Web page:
Beware of Cruise Ship Art Auctions!

How many of you have purchased art aboard cruise ship auctions?  If you haven’t, count yourself lucky!

Why?  Because these art auctions are nothing more than overpriced venues for moving virtually worthless art at inflated prices.  As a matter of fact, these art auctions are filled with reproduction artwork, most worth less than the paper they are printed on.  Really!

Being involved in the art, antique and framing industry for over 30 years, you witness the lengths businesses go through to get people to buy their product or service.  This can amount to false promotions and discounts to allure the unsuspecting customer to part with their money on limited value or worthless products.

Perfect examples include cruise ship art and fake sports and entertainment autographs.  These industries see well into the billions of dollars thrown away on what I call “junk goods “.

Whatever the reason, it doesn’t take much to encourage people to spend their hard earned money on overpriced goods and services.

The following are examples of certain situations customers have told me where they have regretted buying these items without doing proper research.

One case involved a Baltimore,  Maryland couple who bought a lot of cruise ship art they found later to be misrepresented and falsely valued by the promoters on the cruise ship.

Cruise ships and other similar enticing venues also sell “signed” sports and entertainment memorabilia from rip off companies.  People are lured in these auctions expecting to grab a great deal.  This is not always the case.

Last year, a gentleman came to me with several pieces of framed signed sports photographs to reframe due to the slow fading of the signatures.  When asking questions for the source of the items,  there were many negative comments relating to the scam this company was promoting through auctions.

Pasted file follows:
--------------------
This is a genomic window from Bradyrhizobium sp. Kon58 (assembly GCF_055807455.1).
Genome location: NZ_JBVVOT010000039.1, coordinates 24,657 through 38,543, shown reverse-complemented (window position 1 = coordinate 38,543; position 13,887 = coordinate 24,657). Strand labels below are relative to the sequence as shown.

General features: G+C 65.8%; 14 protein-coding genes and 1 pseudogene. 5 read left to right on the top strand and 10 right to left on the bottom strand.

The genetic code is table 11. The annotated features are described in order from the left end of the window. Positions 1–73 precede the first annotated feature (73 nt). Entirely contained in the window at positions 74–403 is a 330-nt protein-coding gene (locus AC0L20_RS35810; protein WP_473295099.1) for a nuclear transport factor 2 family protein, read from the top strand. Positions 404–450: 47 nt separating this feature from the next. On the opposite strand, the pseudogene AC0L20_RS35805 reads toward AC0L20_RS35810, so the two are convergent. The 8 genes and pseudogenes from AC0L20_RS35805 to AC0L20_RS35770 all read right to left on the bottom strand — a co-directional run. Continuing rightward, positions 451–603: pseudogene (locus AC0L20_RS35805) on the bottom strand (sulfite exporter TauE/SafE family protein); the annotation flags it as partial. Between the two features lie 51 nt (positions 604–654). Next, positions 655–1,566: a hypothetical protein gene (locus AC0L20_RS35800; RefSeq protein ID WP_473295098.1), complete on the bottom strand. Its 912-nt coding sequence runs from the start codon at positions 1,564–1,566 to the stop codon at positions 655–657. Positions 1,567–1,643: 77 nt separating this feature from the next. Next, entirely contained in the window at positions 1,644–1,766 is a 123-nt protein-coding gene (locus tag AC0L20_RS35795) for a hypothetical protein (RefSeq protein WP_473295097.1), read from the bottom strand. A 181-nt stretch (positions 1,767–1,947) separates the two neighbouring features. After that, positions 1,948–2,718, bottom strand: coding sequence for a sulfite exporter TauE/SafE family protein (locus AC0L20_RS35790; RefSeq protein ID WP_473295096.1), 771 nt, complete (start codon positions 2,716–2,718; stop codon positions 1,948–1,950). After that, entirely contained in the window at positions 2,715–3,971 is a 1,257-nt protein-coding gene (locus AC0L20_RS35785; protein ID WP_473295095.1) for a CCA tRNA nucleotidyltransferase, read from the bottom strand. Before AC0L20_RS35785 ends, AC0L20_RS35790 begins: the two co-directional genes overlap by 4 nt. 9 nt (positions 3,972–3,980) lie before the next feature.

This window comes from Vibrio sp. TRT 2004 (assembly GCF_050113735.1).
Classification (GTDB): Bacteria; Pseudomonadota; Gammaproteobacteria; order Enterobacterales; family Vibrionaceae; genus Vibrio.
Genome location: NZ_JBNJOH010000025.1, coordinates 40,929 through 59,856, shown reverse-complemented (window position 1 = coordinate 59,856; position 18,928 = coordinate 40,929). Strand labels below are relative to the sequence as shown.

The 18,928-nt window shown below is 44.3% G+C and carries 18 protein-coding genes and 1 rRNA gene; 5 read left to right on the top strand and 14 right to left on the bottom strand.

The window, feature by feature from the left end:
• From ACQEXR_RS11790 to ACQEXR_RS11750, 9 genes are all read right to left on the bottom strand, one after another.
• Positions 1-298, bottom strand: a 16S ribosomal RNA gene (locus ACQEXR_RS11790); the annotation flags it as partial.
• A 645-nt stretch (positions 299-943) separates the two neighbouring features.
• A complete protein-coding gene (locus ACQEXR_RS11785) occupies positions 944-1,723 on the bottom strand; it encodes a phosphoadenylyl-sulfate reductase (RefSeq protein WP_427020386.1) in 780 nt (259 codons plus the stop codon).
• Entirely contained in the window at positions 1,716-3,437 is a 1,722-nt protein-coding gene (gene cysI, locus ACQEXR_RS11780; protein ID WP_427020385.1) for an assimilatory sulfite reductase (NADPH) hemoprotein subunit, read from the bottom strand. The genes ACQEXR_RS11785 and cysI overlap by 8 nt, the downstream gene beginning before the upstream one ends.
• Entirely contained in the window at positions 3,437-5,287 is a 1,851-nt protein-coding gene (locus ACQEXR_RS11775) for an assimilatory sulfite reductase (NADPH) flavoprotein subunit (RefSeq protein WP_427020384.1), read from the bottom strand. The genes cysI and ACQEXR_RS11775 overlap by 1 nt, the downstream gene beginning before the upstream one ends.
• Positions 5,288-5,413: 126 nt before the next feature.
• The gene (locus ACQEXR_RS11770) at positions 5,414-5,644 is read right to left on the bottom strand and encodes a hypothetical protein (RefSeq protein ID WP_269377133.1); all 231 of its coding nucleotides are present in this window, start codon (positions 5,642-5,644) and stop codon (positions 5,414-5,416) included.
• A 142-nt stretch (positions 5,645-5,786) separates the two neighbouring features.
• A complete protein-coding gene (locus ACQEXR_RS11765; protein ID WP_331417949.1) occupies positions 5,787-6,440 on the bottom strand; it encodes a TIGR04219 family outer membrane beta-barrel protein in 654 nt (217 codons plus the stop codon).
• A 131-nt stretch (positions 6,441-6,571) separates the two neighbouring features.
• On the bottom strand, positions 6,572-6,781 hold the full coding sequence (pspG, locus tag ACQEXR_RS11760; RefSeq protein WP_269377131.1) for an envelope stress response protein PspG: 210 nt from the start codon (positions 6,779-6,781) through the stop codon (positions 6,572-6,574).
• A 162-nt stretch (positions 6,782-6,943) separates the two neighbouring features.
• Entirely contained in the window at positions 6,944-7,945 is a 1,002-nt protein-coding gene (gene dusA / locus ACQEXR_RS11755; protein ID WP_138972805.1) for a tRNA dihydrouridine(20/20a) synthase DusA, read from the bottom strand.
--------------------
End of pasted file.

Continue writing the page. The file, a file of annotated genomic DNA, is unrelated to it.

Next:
But, when you are on a vacation, drinking and having a leisurely great time on the ship, people can start getting a little bit careless with their money. Almost like the atmosphere in a casino.  Only with these auctions, there is no chance to really gain.

After all, if the art is really priced fair and has real value, why do they need an enticing, distracted atmosphere to move the product?  It has been shown and proven that people can make impulsive purchases when they are having a great time, attention distracted, inebriated, or a lot of excitement is in play.  Like Las Vegas.   This can be dangerous to the wallet.  And, when the cruise is over and the customer arrives home and does a little research, they end up regretting their purchase.

Although the art may be attractive and appealing on the surface, when more research is done or the frame is removed from the art, the truth becomes evident.  Depending on the price realized, the buyer ends up with an overpriced purchase.  Sad,

It has been shown that the vast majority of these works of art is worth FAR LESS than the purchase price, because tons of this stuff is mass produced constantly.  Yes, I know that the operators produce a COA, but let’s face it, isn’t that a conflict of interest?   I mean, would you buy a used car from a sleaze shop just because the manager says its the deal of the century?  Get the point?

I am not here to rain on people’s parade, but I just think you need to understand that these venues are loaded with tricks and games to motivate people to buy.

The bottom line is this.  If you have money to burn, want a “pretty” piece to hang on your wall and don’t care about your art having any or little value, art auctions may be your choice.  Because, in the end, you will overpay for such artwork.

You work too hard to throw my money away.  Cruise ships shouldn’t allow companies to misrepresent their art leading to passengers being scammed!  They know the atmosphere of fun, lights and excitement can hook people in.  Be careful when buying or bidding on any artwork being offered in such a venue.

Caveat Emptor!

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